New Testament Types in Acts: Part 7
Dec 02, 2006
Throughout history, men have set forth their philosophies about the best forms of government and how to choose leaders and their successors. Monarchies developed out of the Dominion Mandate of Gen. 1:26. But with the introduction of sin in the world, the kings of the earth were often corrupt, self-serving, and tyrannical, so men developed more democratic ideals. These were designed to limit the power of any one person by dividing power among the many. In the process, democracy hopes that the people will be able to elect the most qualified leaders.
The problem with democracy is that it divides power among many sinners, who all have the potential of being corrupt and self-serving. It seeks to pit one man's self-interest against the self-interest of the others who share power, and in this way, hopefully, the tyranny is held in check.
The Bible sets forth a third solution in the Kingdom of God. It maintains the original idea of the Dominion Mandate, but yet also has devised a way to implement government through the most qualified leadership.
Jesus was the Heir of Adam's Dominion Mandate as the "Son of Man." He was also the direct descendant of King David and the Heir of David's throne. But this divine right to rule was not imposed upon men without their consent. He came the first time to prove His love and His qualifications to rule.
His rejection and death were part of the divine plan, for they proved that He was willing to die for the people, rather than act upon self-interest. But in His resurrection, He became "the first-born from the dead, so that He Himself might come to have first place in everything" (Col. 1:18, NASB).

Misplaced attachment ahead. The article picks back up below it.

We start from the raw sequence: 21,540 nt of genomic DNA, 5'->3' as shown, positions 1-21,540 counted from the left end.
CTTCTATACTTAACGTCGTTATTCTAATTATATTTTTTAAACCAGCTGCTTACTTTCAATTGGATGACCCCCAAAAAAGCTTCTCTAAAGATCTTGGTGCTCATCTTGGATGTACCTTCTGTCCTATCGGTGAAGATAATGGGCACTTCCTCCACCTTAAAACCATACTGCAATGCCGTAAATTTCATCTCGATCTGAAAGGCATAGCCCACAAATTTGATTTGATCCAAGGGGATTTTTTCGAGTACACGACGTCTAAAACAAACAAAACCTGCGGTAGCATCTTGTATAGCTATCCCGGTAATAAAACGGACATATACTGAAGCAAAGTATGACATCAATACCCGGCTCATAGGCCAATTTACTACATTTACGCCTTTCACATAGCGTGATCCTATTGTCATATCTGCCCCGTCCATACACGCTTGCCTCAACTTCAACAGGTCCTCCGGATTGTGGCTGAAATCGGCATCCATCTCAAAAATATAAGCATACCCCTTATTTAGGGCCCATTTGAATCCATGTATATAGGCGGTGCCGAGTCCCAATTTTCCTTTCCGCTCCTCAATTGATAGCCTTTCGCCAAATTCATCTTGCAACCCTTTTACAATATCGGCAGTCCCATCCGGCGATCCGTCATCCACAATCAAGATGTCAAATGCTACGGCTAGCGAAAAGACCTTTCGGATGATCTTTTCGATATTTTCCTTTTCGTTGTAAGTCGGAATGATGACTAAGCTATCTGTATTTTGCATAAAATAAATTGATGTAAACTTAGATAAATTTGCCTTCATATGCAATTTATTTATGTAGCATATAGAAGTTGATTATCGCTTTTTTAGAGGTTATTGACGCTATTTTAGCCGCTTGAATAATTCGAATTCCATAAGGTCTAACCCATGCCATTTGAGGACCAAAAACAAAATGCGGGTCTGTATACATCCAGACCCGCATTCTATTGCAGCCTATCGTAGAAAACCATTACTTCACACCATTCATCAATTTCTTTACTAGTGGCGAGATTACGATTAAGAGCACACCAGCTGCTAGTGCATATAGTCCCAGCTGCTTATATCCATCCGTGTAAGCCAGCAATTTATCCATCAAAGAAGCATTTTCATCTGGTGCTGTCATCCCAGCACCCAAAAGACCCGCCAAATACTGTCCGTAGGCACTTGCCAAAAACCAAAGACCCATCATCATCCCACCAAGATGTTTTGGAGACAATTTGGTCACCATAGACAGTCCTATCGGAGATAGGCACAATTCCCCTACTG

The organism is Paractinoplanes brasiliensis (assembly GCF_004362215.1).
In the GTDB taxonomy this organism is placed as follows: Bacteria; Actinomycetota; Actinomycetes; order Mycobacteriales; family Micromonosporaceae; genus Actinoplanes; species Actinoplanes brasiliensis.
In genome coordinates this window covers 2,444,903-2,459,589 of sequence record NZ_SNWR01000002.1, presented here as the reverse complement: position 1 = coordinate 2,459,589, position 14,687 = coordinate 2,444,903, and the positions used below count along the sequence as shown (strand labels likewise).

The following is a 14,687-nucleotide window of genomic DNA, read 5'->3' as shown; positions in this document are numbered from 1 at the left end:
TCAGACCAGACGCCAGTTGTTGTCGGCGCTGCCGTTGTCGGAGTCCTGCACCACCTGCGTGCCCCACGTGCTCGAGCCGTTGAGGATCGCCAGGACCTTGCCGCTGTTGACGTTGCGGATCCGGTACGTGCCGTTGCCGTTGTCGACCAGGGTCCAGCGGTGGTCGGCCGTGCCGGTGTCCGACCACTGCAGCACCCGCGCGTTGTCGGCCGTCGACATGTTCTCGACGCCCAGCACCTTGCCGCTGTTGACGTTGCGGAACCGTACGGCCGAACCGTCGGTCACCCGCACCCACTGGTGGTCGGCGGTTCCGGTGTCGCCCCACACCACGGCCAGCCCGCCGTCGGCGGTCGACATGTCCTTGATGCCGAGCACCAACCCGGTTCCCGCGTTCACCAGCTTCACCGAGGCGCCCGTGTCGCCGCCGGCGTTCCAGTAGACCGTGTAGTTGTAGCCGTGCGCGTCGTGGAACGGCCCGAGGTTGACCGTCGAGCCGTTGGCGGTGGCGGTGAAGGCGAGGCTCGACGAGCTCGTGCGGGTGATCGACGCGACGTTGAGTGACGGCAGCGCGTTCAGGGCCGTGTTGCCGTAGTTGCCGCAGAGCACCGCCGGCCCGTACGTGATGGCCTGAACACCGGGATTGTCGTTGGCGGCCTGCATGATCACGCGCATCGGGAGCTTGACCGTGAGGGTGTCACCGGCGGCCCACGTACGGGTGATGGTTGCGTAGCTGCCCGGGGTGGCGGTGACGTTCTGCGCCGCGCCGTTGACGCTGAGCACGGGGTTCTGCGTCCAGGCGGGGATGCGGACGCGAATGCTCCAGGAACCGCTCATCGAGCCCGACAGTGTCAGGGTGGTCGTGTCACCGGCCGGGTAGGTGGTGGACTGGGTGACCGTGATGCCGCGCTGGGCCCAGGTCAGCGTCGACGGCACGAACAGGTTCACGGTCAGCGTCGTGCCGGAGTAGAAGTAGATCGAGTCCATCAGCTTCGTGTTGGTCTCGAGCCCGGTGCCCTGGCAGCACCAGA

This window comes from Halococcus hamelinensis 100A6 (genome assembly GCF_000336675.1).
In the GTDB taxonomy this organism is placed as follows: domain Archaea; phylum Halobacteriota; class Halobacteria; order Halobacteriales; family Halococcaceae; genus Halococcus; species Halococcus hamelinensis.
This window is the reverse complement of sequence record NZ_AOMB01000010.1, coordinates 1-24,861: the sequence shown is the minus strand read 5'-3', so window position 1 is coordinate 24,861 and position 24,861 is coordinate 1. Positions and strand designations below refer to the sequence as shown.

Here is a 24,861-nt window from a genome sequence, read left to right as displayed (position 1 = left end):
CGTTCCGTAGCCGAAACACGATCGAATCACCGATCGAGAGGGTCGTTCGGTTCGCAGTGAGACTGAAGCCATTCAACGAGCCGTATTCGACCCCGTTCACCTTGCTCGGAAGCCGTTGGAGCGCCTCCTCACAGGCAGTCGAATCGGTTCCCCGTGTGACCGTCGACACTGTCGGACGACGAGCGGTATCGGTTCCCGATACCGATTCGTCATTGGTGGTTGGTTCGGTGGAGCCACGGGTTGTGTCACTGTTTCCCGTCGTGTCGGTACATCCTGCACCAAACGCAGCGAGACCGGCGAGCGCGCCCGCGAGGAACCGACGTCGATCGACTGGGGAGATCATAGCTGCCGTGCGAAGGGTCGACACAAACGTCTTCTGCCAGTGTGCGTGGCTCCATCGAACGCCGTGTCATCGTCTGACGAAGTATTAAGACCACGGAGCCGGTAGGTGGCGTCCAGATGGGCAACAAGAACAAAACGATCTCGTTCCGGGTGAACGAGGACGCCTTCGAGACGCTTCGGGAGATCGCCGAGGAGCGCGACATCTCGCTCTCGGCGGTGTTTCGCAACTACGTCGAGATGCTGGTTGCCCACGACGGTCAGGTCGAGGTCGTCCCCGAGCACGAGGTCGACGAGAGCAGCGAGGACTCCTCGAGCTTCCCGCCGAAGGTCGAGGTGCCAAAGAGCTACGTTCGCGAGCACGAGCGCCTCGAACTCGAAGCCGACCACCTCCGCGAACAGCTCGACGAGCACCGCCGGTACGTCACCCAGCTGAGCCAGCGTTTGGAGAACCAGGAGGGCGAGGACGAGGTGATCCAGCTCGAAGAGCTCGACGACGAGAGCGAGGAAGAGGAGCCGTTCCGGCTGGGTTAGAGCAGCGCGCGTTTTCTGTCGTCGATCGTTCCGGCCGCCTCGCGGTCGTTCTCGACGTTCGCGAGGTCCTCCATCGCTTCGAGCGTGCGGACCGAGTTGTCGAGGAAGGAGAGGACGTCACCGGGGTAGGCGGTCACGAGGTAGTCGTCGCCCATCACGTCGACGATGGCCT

Birthrights were passed down to first-born sons unless disqualified by their actions (Deut. 21:15-17). The birthright in Scripture included two things: the Dominion Mandate and the Fruitfulness Mandate. I described these in my book, The Struggle for the Birthright. Jesus came the first time from the tribe of Judah and of the seed of David in order to qualify genealogically to receive the Dominion Mandate. He comes the second time of Joseph, with His robe dipped in blood (Gen. 37:31; Rev. 19:13) in order to qualify for the Fruitfulness Mandate. Between the two comings of Christ, each associated with a different work, He qualifies to receive the full Birthright to rule the earth.
Knowing this helps us to understand the reason why Christ must come twice and why the law puts forth two doves and two goats that represent Christ in both capacities.
Through all this, we learn a very important purpose for Christ's resurrection. Because He was the first of the New Creation Man, He became "the First-born from the dead" and qualified as the Heir of the Birthright. The "first resurrection" of Revelation 20:4-6 qualifies the overcomers as the second-born from the dead and gives them divine authority over all younger brethren.
But more than that, when viewing this corporately, Jesus' resurrection provided the Head; the first resurrection provides the Body. Between the two, they provide a complete New Man, which, relative to the rest of creation, is the First-Born Heir. That is why Paul calls us "fellow heirs with Christ" (Rom. 8:17).
Such a calling and election does not relegate everyone else to hell or to the dust of the earth. It provides the leadership for Creation, the calling to be a blessing to all families of the earth, the ones responsible to dispense the blessings of God to all men. Many have mistakenly thought that being one of "the elect" meant that they would be saved and everyone else would be lost forever. The fact is, these are being elected to positions of government, and it does not mean that the rest will be lost forever.